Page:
Standing with Standing Rock Through Art on Election Day

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The week before election day I was asked by a local herbalist friend if I would be interested in donating one of my poetry collections to be auctioned off at a Standing With Standing Rock fundraiser, to be held this Saturday, in support of the Standing Rock Reservation and the Dakota Access Pipeline protest. My small town just waged, and won, a battle of our own against Kinder Morgan and a proposed gas pipeline which would have torn through the working farmland, protected forests and waterways of western Massachusetts. One of our town selectman was arrested at an anti-pipeline protest in DC. A local timber framer constructed a Thoreau-like cabin on a friend’s property, which was in the proposed  pipeline’s path, as a form of non-violent protest. It seemed everyone did something in protest or in support of protesters. Now, the rural communities that would have been violated as a result of a pipeline in my neck of the woods are throwing support behind protesters in North Dakota: sending food and warm clothing, bringing supplies and raising money. So, when I was asked to donate a book I wholeheartedly said ‘yes’ and then ‘I can make and donate a doll too’. Me and my big ideas! That’s how I found myself focused on wool and needles in the days leading up to the election.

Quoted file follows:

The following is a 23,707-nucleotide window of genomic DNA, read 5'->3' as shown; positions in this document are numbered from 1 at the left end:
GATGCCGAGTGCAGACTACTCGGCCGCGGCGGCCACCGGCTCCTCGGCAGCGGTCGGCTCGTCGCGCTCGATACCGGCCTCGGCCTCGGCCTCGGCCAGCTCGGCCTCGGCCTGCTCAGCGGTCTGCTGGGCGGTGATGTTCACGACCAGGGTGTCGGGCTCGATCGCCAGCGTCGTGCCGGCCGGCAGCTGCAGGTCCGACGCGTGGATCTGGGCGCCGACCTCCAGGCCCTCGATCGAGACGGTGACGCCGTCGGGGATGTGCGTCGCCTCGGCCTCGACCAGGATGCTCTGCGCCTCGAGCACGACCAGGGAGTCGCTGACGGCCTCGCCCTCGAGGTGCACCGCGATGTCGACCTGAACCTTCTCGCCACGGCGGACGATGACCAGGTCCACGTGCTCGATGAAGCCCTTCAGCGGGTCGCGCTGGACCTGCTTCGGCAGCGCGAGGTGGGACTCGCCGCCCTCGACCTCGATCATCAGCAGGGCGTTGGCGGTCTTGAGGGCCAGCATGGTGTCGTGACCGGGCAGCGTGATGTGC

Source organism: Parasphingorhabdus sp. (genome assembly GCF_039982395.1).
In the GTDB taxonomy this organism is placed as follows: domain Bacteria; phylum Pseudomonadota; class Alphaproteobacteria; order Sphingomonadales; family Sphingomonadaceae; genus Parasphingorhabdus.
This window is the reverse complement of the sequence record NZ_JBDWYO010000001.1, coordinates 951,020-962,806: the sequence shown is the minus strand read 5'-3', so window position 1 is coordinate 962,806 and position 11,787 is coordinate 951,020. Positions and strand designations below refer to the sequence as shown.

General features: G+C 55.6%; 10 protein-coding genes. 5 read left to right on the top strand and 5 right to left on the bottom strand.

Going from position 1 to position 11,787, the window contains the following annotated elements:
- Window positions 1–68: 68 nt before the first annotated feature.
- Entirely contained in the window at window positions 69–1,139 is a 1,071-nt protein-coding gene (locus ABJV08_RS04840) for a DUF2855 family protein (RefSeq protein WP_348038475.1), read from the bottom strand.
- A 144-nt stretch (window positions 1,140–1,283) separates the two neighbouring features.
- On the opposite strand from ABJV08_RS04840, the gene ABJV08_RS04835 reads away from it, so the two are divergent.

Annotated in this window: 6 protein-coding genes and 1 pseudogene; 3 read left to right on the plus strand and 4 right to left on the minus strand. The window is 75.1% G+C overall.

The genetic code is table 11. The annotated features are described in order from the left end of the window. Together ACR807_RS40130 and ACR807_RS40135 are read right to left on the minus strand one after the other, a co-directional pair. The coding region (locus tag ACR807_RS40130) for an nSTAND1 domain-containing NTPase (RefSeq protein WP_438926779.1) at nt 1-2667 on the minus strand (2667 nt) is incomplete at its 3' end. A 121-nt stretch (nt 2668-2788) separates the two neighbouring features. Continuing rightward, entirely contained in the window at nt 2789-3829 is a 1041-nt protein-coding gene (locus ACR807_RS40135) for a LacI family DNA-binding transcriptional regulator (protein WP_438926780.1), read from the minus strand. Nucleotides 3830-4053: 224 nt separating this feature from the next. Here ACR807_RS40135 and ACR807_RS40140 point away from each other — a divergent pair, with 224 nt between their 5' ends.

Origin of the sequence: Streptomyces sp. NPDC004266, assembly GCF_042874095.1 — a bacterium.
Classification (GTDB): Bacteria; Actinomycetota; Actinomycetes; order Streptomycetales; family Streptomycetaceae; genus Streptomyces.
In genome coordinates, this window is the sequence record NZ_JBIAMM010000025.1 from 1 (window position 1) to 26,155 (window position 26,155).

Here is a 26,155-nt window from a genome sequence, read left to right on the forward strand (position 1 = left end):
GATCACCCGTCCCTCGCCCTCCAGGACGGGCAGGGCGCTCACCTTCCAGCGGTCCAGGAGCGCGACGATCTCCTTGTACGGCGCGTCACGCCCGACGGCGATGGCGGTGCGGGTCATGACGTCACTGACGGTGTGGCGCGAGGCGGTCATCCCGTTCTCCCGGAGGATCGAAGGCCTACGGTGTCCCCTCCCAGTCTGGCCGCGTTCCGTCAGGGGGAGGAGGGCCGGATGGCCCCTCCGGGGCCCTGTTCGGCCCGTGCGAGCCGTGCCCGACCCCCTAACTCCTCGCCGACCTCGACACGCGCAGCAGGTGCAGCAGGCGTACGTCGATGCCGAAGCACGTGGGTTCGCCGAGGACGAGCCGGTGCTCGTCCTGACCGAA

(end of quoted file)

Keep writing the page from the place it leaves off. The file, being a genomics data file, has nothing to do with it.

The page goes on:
I have been making needle felted dolls for about 8 years. The process of needle felting is fairly simple, needles with barbs on the end are poked repeatedly into loose wool resulting in a tangling and interlocking of the wool fibers, otherwise known as felt.  Many people are familiar with ‘wet felting’ where the wool is felted in a process involving hot water, soap and agitation. That’s a quicker process, but can’t be applied to the making of a doll. This is the first time I took photos throughout the process. I began with a few bags of wool in different colors and about 12 (non consecutive) hours later had a little lady. On Tuesday night when I was feeling stunned and sick, along with half of the American population, I felt really grateful that I had spent the the previous days focused on art-making, creating a symbol of serenity, kindness and nurture. I made this doll and had her out the door on deadline, so didn’t get to spend much time with her, or name her, which I sometimes do. I’ll say a few more things about the process: I always use Merino wool for the head/face of the doll. Only Merino results in a smooth, refined look. This time I tea-dyed the Merino. Her hair is mohair from an Angora goat named Nora I owned years ago. Her face is tinted with pastel chalks, applied with a small paintbrush. She is 100% wool. She’s holding a nest containing one white egg, also wool. The body is only felted enough to hold together, but her face is heavily-felted to hold her features and feels hard like a small ball. The making of the face is the most time-consuming and stressful part of the process. As you can see in the photos, even when she begins to look like a person, her features transform again and again until she reaches her final form. I’m pleased to share these photos of the process with you. The differences between the photos near the end of the process are pretty subtle. If you look closely you’ll see the point at which I shaded around her eyes and how that adds dimension and completes the look. Love and peace to all.

 

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